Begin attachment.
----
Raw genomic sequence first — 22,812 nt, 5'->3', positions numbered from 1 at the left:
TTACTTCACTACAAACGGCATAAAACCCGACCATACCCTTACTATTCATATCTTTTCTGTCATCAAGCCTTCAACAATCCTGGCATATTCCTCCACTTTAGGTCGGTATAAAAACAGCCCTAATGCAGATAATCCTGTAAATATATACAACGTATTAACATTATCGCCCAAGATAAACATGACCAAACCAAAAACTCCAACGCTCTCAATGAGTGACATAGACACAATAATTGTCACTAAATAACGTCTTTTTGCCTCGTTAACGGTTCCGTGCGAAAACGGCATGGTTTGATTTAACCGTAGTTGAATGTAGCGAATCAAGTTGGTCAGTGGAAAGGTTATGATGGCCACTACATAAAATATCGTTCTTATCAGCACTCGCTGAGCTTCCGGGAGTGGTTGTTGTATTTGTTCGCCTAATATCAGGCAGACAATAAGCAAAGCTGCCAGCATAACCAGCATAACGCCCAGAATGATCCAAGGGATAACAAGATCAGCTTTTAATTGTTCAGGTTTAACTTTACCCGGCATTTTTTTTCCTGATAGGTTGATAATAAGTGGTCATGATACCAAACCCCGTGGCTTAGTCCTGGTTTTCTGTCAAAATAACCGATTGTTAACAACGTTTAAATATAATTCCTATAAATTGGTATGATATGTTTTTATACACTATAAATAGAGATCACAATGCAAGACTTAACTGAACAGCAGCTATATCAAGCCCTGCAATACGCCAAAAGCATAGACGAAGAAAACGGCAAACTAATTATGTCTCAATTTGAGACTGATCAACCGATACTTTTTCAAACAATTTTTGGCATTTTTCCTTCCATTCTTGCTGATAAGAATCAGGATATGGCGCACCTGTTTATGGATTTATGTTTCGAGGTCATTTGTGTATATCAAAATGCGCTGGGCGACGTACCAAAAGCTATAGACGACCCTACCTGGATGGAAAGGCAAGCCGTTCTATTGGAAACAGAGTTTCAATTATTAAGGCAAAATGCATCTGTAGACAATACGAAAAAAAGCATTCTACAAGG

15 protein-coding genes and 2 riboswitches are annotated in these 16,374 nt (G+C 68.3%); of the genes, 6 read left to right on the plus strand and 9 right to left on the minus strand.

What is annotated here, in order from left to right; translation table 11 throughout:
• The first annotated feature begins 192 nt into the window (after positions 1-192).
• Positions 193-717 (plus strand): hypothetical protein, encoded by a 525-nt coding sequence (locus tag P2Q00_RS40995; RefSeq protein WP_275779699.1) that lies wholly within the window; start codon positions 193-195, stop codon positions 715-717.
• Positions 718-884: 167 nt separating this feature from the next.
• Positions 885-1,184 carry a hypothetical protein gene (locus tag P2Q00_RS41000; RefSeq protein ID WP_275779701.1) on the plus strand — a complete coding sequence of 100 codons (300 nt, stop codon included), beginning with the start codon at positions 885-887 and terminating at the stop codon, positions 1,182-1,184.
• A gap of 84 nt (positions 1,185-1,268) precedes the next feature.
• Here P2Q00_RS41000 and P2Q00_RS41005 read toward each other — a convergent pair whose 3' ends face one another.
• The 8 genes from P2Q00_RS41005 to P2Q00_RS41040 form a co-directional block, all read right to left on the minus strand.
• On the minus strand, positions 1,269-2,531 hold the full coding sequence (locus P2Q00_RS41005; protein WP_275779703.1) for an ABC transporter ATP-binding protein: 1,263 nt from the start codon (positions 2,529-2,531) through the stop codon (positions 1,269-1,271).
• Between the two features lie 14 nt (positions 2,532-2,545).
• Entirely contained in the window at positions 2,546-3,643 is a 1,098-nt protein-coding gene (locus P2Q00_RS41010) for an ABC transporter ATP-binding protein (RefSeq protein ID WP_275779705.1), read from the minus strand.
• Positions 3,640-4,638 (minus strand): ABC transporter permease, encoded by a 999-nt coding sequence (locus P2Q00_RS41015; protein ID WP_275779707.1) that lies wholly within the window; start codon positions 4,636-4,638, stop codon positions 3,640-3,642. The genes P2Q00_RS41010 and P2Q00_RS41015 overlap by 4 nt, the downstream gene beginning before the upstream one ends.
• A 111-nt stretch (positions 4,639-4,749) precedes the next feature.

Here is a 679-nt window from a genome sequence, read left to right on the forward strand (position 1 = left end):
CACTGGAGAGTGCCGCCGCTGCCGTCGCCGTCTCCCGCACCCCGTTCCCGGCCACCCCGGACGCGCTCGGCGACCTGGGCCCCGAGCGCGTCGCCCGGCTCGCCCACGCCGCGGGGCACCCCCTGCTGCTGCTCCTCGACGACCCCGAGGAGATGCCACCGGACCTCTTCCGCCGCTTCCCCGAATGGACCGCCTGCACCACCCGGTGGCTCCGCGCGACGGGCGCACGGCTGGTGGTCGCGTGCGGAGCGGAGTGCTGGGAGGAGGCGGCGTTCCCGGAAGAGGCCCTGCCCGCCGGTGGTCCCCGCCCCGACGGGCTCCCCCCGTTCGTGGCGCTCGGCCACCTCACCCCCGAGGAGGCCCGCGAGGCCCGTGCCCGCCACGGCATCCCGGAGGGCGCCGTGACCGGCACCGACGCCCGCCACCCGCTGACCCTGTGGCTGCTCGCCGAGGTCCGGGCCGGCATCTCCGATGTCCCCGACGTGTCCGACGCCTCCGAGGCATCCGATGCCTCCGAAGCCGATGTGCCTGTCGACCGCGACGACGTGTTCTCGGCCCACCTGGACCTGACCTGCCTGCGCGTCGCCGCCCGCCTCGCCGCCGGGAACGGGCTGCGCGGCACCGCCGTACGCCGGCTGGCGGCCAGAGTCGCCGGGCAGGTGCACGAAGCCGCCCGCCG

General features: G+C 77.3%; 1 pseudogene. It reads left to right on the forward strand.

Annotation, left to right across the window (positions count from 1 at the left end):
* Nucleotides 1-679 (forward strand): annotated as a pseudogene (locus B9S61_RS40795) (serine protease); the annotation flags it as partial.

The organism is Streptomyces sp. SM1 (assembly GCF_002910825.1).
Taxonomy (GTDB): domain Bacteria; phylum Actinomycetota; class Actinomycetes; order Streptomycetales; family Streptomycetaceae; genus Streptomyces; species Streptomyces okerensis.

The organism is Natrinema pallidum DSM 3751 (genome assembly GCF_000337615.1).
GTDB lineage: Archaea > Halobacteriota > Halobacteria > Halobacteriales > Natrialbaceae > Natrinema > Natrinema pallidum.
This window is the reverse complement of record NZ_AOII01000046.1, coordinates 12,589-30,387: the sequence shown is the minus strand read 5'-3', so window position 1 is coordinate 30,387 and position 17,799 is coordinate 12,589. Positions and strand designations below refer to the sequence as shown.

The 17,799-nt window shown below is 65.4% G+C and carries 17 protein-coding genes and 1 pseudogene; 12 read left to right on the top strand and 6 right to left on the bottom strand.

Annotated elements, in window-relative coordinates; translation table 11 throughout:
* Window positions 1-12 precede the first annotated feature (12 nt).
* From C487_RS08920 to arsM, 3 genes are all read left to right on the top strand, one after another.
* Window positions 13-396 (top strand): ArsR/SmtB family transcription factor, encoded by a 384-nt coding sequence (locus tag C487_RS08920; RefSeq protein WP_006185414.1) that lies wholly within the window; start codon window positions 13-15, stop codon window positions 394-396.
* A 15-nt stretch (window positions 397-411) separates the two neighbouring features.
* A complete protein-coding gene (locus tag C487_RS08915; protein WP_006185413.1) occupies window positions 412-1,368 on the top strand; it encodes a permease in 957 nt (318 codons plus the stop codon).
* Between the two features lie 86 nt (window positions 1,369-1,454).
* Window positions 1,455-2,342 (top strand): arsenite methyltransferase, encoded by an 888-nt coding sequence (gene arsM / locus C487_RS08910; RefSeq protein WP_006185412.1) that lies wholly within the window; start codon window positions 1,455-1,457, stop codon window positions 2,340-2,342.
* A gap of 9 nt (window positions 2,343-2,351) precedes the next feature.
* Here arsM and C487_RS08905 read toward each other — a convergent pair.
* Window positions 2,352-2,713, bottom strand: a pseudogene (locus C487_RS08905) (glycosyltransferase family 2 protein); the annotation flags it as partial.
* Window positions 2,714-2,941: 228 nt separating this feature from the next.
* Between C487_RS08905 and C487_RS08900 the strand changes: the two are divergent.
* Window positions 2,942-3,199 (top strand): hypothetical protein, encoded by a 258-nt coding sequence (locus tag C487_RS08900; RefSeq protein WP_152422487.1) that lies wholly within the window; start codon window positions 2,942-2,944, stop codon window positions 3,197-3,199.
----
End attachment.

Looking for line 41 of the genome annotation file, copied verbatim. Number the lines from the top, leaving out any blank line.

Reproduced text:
* Window positions 2,942-3,199 (top strand): hypothetical protein, encoded by a 258-nt coding sequence (locus tag C487_RS08900; RefSeq protein WP_152422487.1) that lies wholly within the window; start codon window positions 2,942-2,944, stop codon window positions 3,197-3,199.